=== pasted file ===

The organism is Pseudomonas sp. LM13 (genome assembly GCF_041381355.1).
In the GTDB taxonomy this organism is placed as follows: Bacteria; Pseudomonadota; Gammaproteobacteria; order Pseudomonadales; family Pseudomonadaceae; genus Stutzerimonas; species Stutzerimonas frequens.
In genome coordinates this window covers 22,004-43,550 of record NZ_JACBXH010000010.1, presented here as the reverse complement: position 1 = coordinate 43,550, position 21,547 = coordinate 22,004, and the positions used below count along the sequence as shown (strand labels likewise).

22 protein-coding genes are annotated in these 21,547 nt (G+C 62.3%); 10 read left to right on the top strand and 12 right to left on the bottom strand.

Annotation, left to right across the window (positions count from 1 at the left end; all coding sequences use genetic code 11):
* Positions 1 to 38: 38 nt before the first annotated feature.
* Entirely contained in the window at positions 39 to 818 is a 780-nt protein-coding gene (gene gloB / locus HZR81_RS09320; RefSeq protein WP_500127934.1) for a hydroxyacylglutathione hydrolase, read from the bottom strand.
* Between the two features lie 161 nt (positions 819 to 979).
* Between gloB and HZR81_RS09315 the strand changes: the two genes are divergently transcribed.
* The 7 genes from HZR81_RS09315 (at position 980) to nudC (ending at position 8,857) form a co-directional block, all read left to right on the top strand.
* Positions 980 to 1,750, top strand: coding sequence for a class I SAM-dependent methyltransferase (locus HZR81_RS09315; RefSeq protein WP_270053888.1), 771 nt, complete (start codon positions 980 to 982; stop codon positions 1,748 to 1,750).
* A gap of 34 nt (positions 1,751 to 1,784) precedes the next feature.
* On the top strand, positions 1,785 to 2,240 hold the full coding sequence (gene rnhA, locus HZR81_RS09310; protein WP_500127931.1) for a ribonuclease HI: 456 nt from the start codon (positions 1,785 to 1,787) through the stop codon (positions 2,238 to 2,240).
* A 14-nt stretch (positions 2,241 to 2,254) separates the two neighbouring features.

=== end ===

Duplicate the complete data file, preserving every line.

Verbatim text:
The organism is Pseudomonas sp. LM13 (genome assembly GCF_041381355.1).
In the GTDB taxonomy this organism is placed as follows: Bacteria; Pseudomonadota; Gammaproteobacteria; order Pseudomonadales; family Pseudomonadaceae; genus Stutzerimonas; species Stutzerimonas frequens.
In genome coordinates this window covers 22,004-43,550 of record NZ_JACBXH010000010.1, presented here as the reverse complement: position 1 = coordinate 43,550, position 21,547 = coordinate 22,004, and the positions used below count along the sequence as shown (strand labels likewise).

22 protein-coding genes are annotated in these 21,547 nt (G+C 62.3%); 10 read left to right on the top strand and 12 right to left on the bottom strand.

Annotation, left to right across the window (positions count from 1 at the left end; all coding sequences use genetic code 11):
* Positions 1 to 38: 38 nt before the first annotated feature.
* Entirely contained in the window at positions 39 to 818 is a 780-nt protein-coding gene (gene gloB / locus HZR81_RS09320; RefSeq protein WP_500127934.1) for a hydroxyacylglutathione hydrolase, read from the bottom strand.
* Between the two features lie 161 nt (positions 819 to 979).
* Between gloB and HZR81_RS09315 the strand changes: the two genes are divergently transcribed.
* The 7 genes from HZR81_RS09315 (at position 980) to nudC (ending at position 8,857) form a co-directional block, all read left to right on the top strand.
* Positions 980 to 1,750, top strand: coding sequence for a class I SAM-dependent methyltransferase (locus HZR81_RS09315; RefSeq protein WP_270053888.1), 771 nt, complete (start codon positions 980 to 982; stop codon positions 1,748 to 1,750).
* A gap of 34 nt (positions 1,751 to 1,784) precedes the next feature.
* On the top strand, positions 1,785 to 2,240 hold the full coding sequence (gene rnhA, locus HZR81_RS09310; protein WP_500127931.1) for a ribonuclease HI: 456 nt from the start codon (positions 1,785 to 1,787) through the stop codon (positions 2,238 to 2,240).
* A 14-nt stretch (positions 2,241 to 2,254) separates the two neighbouring features.